David Finkelhor, Ph.D., is Director of Crimes against Children Research Center, Co-Director of the Family Research Laboratory and Professor of Sociology at the University of New Hampshire. He has been studying the problems of child victimization, child maltreatment and family violence since 1977. He is well known for his conceptual and empirical work on the problem of child sexual abuse, and has also written about child homicide, missing and abducted children, children exposed to domestic and peer violence and other forms of family violence. He is editor and author of 12 books and over 150 journal articles and book chapters. He has received grants from the National Institute of Mental Health, and the US Department of Justice, and a variety of other sources.
Rosemary Munns, Psy.D., began her work at The Program in Human Sexuality as a postdoctoral clinical/research fellow in 1998. She had 12 years of experience in the mental health field prior to graduate school. She has extensive clinical experience in assessment and treatment of substance abuse, working in correctional settings with juvenile delinquents and adults, as well as inpatient and outpatient psychiatry. Her primary interest is in providing clinical services to adults with sexuality issues. Her areas of interest are sexual dysfunctions, relationship and sex therapy, transgender issues, assessment and treatment of sex offenders, abuse recovery, compulsive sexual behavior, sexual orientation, and HIV counseling.
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8. 9th Annual Feast of Giving for Children to support the Family Enhancement Center, April 30, 2011, Minneapolis, MN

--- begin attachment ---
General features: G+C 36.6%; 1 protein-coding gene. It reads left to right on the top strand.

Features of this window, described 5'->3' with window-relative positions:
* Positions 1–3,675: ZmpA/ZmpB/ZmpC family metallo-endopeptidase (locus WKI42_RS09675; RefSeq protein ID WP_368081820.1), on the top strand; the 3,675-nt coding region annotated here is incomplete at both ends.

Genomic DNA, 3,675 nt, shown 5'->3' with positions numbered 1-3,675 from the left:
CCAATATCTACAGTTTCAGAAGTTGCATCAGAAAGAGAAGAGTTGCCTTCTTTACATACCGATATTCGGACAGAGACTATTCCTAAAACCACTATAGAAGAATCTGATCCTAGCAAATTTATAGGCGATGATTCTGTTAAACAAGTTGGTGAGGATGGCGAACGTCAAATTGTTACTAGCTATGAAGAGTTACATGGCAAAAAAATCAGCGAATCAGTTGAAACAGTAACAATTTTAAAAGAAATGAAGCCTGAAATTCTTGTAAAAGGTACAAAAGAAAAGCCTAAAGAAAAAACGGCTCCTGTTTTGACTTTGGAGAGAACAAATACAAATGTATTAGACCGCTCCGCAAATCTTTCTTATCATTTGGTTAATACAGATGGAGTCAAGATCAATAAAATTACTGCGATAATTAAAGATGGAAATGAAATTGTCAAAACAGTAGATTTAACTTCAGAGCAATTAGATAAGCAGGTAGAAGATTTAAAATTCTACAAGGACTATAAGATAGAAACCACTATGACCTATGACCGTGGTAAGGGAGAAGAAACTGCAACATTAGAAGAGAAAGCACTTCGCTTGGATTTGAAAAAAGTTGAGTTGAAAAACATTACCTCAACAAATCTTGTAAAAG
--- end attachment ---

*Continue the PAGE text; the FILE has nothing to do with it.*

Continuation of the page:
Save the Date/Please join us for the 9th Annual Feast of Giving for Children to support the Family Enhancement Center at St. Mary’s Event Center (overlooking beautiful Lake Calhoun).
We look forward to another evening filled with good friends, good food and great stuff to bid on - all to support children and families in our community.
Our mission: By working with communities to provide innovative programs, family education and intervention, the Family Enhancement Center http://www.familyenhancementcenter.org/ is dedicated to keeping all children safe.
For more information contact the Family Enhancement Center, 612.827.3028
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9. MOAPPP’s 20th Annual Conference, May 5-6, 2011, Brooklyn Center, MN
This year, MOAPPP celebrates 20 years of bringing inspiring and relevant content to the field of youth-serving professionals at its annual conference. On May 5-6, 2011, speakers, workshops and exhibitors will create an atmosphere that supports you in becoming teen-wise – ready to facilitate young people’s journey to adulthood. You’ll spend two days learning, connecting with others and renewing your commitment to the young people you serve.
The MOAPPP Conference Planning Committee has confirmed three respected and charismatic keynote speakers:
Michael Resnick, PhD, Healthy Youth Development-Prevention Research Center, U of MN, Division of Adolescent Health and Medicine, Dept. of Pediatrics
Michael Resnick has played an important role throughout MOAPPP’s history as Advisory Board member and community partner. In celebration of MOAPPP’s 20th anniversary, Dr. Resnick will examine the evolution of MOAPPP along with the broader field of adolescent health, and what this tells us about the enduring challenges ahead.